LARS BROWNWORTH, a former high-school history teacher, is the creator of the podcast phenomenon "12 Byzantine Rulers" that iTunes named as one of the "podcasts that define the genre." Brownworth and his podcast have been profiled in the New York Times, Wired, and USA Today, and were featured on NPR.
"Lost" and "forgotten" are surely strange words for an empire that is well noted for its preservation of ancient cultures. This is that kind of thumping, old-fashioned popular history that could have been written a hundred years ago. Brownworth, a former high school history teacher, traces the Byzantine Empire from its founding by Constantine in 328 C.E. to its conquest by the Ottoman Turks in 1453. He is fond of semilegendary stories of treacherous dynasts and valiant generals (from Belisarius to last emperor Constantine XI) and doesn't like more modern perspectives, such as exploring sources and economics and everyday culture-although there is some discussion of religious conflicts. Most significantly, he largely ignores the magnificent Byzantine artistic tradition. VERDICT Adrian Goldsworthy's recent How Rome Fell is a much more successful work in this genre that treats the early years of Byzantium. This book will provide an undemanding general reader new to the subject with a first glimpse of the Byzantine Empire.-Stewart Desmond, New York Copyright 2009 Reed Business Information.
The once common idea that the lights went out on classical and Western civilization when Rome fell in 476 C.E. has long since been debunked, but Brownsworth weighs in to illustrate that the Roman Empire's center of power simply shifted to Constantinople. In a narrative by turns spellbinding and prosaic, Brownsworth marches us through centuries of history, beginning long before the fall of Rome, and introduces the successive rulers of Byzantium, from Christian emperors to Muslim sultans, detailing a culture he describes as both familiar and exotic. He follows religious, political and cultural change up through the Islamic conquest of 1453. Christian refugees fled Byzantium into Europe, taking with them their longstanding love of ancient culture and introducing Western Europe to Plato, Demosthenes, Xenophon, Aeschylus and Homer, fanning the flames of the renaissance of Hellenistic culture that had already begun in various parts of Europe. Although Brownsworth admirably illustrates the ways that the Byzantine Empire lives on even today, Judith Herrin's Byzantium: The Surprising Life of a Medieval Empire offers a more compelling and thorough history of this empire. Maps. (Sept.) Copyright 2009 Reed Business Information.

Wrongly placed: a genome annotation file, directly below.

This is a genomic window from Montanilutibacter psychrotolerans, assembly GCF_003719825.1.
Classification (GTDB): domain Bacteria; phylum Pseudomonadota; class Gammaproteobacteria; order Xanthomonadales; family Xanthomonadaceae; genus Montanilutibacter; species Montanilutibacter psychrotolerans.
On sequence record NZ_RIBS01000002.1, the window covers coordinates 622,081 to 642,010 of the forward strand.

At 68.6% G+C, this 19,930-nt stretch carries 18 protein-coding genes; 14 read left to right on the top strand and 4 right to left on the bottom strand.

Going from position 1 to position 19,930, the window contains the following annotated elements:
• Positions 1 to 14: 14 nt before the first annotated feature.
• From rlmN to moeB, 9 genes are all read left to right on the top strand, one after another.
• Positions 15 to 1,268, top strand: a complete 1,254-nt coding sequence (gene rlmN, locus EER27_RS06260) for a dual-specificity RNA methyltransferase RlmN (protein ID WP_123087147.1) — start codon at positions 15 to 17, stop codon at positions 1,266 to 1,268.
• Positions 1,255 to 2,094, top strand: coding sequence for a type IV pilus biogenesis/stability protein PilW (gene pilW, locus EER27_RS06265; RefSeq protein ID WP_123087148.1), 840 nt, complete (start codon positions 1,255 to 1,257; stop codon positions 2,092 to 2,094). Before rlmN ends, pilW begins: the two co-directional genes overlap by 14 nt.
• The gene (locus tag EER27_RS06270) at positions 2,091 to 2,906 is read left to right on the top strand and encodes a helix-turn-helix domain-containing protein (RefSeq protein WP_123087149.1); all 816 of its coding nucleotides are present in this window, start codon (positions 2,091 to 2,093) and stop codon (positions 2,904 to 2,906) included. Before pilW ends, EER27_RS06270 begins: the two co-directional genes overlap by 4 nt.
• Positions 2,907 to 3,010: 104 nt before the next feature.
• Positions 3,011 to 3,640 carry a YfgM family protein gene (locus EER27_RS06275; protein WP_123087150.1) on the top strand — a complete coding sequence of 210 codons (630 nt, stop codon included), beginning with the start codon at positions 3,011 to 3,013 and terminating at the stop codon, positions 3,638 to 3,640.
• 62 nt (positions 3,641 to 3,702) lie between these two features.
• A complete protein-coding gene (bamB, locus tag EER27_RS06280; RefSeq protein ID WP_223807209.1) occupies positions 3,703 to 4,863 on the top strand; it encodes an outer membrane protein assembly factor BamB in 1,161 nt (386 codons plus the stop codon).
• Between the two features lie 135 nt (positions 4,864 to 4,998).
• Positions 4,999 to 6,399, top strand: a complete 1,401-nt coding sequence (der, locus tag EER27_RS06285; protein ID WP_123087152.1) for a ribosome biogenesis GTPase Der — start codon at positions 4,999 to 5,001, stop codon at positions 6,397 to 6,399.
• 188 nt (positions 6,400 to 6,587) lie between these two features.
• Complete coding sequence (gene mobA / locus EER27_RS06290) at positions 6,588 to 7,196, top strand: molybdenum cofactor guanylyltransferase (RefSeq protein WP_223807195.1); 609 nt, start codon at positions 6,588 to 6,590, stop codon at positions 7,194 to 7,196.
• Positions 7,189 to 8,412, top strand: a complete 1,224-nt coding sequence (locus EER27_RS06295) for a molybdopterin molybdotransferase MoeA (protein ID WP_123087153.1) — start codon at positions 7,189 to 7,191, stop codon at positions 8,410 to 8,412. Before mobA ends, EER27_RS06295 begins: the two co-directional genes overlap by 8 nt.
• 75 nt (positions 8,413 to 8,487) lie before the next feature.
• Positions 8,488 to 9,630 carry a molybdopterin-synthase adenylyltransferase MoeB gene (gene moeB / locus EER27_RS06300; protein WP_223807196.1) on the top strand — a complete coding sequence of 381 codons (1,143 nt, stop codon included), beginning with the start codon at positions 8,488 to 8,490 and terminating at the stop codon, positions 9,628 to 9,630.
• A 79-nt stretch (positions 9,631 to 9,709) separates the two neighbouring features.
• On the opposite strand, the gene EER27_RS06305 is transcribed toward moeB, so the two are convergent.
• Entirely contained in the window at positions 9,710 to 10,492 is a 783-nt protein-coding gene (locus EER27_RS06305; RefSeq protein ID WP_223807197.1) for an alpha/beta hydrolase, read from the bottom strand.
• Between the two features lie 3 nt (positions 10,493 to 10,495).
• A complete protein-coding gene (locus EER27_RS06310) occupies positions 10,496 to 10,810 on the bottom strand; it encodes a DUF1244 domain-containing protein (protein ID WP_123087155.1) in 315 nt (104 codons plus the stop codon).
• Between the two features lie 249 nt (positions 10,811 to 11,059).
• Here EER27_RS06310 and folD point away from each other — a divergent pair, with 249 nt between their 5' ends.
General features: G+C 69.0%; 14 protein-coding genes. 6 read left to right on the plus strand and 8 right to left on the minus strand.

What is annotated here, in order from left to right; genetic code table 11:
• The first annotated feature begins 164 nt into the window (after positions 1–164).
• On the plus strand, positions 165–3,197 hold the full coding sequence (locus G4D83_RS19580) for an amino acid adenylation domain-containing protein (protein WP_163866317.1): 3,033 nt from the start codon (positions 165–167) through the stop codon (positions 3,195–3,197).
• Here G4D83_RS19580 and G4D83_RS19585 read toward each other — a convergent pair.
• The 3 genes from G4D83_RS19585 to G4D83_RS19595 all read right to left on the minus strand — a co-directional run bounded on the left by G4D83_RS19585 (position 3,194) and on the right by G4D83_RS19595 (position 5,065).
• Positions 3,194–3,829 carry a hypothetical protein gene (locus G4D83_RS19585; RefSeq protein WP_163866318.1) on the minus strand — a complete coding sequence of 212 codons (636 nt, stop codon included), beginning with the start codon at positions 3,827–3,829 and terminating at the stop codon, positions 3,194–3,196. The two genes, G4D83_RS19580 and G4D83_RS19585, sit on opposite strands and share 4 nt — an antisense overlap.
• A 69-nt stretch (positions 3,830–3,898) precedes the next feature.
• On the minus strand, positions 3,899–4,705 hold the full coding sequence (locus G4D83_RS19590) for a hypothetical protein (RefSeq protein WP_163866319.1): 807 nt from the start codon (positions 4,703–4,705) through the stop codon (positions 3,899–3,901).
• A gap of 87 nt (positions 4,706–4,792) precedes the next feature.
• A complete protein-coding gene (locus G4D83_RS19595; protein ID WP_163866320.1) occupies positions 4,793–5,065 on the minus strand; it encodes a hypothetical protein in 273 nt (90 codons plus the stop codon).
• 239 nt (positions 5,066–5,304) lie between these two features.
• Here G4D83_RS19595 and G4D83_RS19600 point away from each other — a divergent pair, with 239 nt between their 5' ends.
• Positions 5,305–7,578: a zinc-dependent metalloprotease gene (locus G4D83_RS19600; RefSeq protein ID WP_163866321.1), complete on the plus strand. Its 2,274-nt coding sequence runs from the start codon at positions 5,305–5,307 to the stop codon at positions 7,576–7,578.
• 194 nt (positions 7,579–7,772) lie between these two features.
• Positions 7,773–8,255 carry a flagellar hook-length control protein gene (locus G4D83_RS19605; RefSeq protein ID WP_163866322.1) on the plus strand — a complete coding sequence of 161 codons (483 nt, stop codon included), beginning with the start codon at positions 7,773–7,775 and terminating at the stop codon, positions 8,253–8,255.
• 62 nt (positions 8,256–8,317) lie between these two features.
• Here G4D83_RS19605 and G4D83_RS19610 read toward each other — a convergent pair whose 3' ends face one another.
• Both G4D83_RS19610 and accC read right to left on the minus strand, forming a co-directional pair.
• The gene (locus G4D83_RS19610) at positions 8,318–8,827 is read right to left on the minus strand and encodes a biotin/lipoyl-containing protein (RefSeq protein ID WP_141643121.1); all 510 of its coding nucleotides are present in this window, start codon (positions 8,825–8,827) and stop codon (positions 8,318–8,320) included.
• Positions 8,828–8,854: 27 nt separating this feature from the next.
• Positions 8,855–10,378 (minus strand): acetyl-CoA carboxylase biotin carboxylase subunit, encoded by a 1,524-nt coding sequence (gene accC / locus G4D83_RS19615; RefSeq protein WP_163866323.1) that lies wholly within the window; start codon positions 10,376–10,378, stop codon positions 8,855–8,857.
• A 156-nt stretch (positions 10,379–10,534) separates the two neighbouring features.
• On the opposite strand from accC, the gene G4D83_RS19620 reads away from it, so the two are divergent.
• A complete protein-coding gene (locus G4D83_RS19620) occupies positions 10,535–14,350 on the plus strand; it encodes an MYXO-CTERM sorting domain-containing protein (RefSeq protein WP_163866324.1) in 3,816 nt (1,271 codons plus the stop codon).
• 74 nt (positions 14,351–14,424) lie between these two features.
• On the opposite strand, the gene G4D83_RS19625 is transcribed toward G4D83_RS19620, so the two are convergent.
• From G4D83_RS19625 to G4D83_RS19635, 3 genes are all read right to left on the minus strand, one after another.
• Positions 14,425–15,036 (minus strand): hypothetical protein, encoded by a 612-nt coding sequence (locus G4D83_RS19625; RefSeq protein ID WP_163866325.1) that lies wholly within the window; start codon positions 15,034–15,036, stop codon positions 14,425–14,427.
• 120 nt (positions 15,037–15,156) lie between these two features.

"Captivating...In Lost to the West Lars Brownworth shows a
novelist's eye for character, bringing to life some of the most
fascinating -- and yet little known -- figures of the Byzantine
era. But it is as a researcher into the obscurities of palace
intrigue, treachery, and battlefield carnage that Lars really
shines. With dry humor and a palette of vivid images, he recounts
the dizzying game of musical chairs that placed one usurper after
another on the Byzantine throne, only to be pitched off in a
gaudily macabre way. In the end, one is left agog by the irony that
the upshot of this centuries-long scrum was the preservation of
nearly all that the Greeks have bequeathed to us."
--Steven Pressfield, author of Gates of Fire
"Rome never fell -- it simply moved five hundred miles East --
to Byzantium. For over a thousand years the Byzantines commanded
one of the most visceral and vivid empires the world has ever
known. And yet their achievements are consistently underplayed;
written out of history. Lars Brownworth is a rare talent. His
contagious passion brings murderous empresses, conniving eunuchs,
lost Greek texts and Byzantine treasures of fairy-tale proportions
blinking back into the light. Confidently striding through time and
across the mountains and plains of the Eastern Mediterranean,
Brownworth puts this theocratic superstate slap-bang in the center
of mankind's global story; back where it should be. The Byzantines
made our world what it is today. Lars Brownworth matches their
verve and brio in his seductive and gripping account."
--Bettany Hughes, PBS host and author of Helen of Troy "This is history as it used to be, history as story-telling. In this fascinating account of the Byzantine empire, Lars Brownworth covers a thousand years of blood-letting, outrageous luxury, bitter religious disputes and vaulting ambition without giving the slightest impression of being rushed or crowded. The page turns unaided."
--Anthony Everitt, bestselling author of Augustus, Cicero and The First Emperor "A hugely entertaining and often moving portrait of a civilization to which the modern West owes an immense but neglected debt. Read it, and you will never use the word 'Byzantine' as a term of abuse again."
--Thomas Holland, author of Millennium, Persian Fire and Rubicon "Lost to the West is the sort of history I wish I'd been offered in school -- a fast-paced adventure story that covers over a thousand years of political intrigue, brilliant leaders, incompetent squabblers, mayhem, butchery and religious divides, and vividly pictures a bygone era that is still a vital part of our heritage."
--Mark Pendergrast, author of Uncommon Grounds "The Byzantines are back! Correcting centuries of neglect, Lars Brownworth guides us through a forgotten world and, with clarity and wit, brings it to vibrant life. Filled with a dazzling cast of ruthless Emperors, conniving generals and half-crazed scholars, Lost to the West is both entertaining and enlightening -- a great piece of popular history."
--Tony Perrottet, author of Pagan Holiday and The Naked Olympics